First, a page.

Starting Your Business in Nevada: Printing Business Cards, Marketing Articles

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This is the ninth in a series on starting a business in Nevada. For previous columns, please visit RGJ.com.

The next step in starting your business is printing business cards and other relevant marketing material for opening doors. In this month’s column, we’ll take a look at how choosing logos, colors, cardstock, and fonts can make or break your printed materials – and your budget.

Do’s and don’ts of logo design:

Keep it clean. Keep in mind that full color logos have an impact, but are more expensive to print. If you are a nonprofit organization, check with your printer to see if one or two colors are cheaper than color. Remember you want to keep your money in your organization and not with your printer (can’t believe I’m saying this).

You want your logo to explain who you are and what you do, why you do it and how you do it. You wanna do that once so that when you present it on business cards, ‘now open’ signs, brochures and menus, your customers recognize your brand. If you do it right, you will make a lasting impression. Think about it: everyone recognizes Pepsi and Nike. These logos could be updated, buy why mess with a good thing?

Be assertive with your logo and remember that color is the key to good design. Most importantly, be memorable. Choose fonts that are timeless, easy to read, and relevant to your business.

Business card design: Your second-best impression

First impressions are essential, and your business card impression should be second.

Your card size, whether standard 3.5 “x2” or square 2.5 “x2.5”, with the option of an embossed or embossed logo, are all ways to improving the look of your cards, and kudos to anyone thinking of the box.

Choosing the right card stock is huge.

â–º I never recommend a fragile stock. Do not go thinner than an 80 # or 12pt stock, and no thicker than a 32pt stock. 32pt is considerably thick and probably overkill, unless you like cardboard and are a contractor of some sort.

â–º Matte / uncoated media are typically used for a blank card back that can be easily written on.

â–º Semi-gloss or UV coated glossy papers are mainly used for impactful images on business cards. But you can also see fingerprints on them (which can be a pet peeve for you), so you might just consider a semi-gloss. Matte and gloss are both expected to represent a low cost of standard printing.

â–º Linen, although primarily used in law or accounting, is still used but not suggested with heavy ink coverage.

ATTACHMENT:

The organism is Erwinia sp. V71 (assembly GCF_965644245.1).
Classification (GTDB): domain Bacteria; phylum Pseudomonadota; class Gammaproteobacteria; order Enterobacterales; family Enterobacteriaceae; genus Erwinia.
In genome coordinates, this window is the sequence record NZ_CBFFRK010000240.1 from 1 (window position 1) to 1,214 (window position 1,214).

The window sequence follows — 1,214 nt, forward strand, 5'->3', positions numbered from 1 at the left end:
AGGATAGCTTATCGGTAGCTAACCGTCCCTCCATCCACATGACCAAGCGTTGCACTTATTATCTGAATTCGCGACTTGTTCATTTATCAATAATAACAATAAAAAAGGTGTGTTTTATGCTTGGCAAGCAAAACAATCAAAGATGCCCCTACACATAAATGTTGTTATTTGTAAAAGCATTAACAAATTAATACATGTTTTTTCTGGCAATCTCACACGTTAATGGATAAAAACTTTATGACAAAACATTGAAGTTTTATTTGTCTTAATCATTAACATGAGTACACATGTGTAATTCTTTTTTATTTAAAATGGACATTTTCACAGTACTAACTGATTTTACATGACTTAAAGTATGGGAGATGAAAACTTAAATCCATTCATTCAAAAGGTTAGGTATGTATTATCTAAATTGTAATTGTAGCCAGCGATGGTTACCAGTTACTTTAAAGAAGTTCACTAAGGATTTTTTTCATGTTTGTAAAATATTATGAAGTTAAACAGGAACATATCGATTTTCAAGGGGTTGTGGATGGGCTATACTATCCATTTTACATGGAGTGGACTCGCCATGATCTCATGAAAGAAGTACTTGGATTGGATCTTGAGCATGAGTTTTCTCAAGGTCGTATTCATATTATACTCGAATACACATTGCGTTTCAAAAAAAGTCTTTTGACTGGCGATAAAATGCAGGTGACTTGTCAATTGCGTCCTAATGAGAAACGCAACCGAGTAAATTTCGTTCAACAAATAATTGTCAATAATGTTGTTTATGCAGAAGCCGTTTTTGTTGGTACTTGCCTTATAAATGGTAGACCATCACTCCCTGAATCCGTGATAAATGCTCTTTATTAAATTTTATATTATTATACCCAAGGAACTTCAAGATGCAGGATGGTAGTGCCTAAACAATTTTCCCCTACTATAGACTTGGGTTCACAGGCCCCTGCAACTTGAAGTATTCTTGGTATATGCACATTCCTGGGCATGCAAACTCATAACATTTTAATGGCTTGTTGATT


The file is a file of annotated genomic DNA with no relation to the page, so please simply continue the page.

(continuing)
â–º Soft Touch Lamination: The Cadillac Upholstery is my favorite stock to date. He has the “wow” factor and has a soft, velvety feel. This stock is a little more expensive, but I’m still investing in myself! And remember, this is your second impression.

Fonts: Kiss of Death

You should never use more than four fonts on a card. I usually keep three at most. If you are using a Helvetica Bold font, consider using a similar Helvetica font for the body text, perhaps in a lighter version or in italics. In other words, keep it in the family.

Never go less than 7pt on your policy for addresses or phone numbers. If anything, go bigger. There is nothing worse than handing out something that no one can read. The biggest complaint heard is that the text is so small that it cannot be read without glasses – ever heard that?

Use the back of your card for something fun. A quote or slogan is good, or you can display a few of the things you specialize in, but no more than three.

Add your website on either side and make it easily readable. Most websites are no longer case sensitive and www.youdontneedthisanymore.com is no longer needed. “WWW” is obsolete and is not needed. An email written [email protected] is more readable than [email protected] – you see?

All of these tips can be used for anything designed for your business, whether it’s business cards or vehicle wrapping. You can’t go wrong with these tips.

Keep in mind that a good printer will always try to use the most environmentally friendly inventory and be FSC certified. For each tree cut for printing, another is planted. If your printer uses soy-based inks, you can rest assured that they are also doing everything in their power to leave a better footprint for your future.

Most important tip to remember: always spell chek !!

Toni Quiruz, specializing in marketing and sales for Digiprint Corporation (www.digiprintcorporation.com) has over 25 years in design, printing and mail with numerous awards for design and printing and for his involvement in the community.

Please join us next month as we take a look at staffing issues such as job descriptions, compensation, hiring, training and more.

NCET (www.NCET.org) is a member-supported non-profit organization that helps people explore business and technology.


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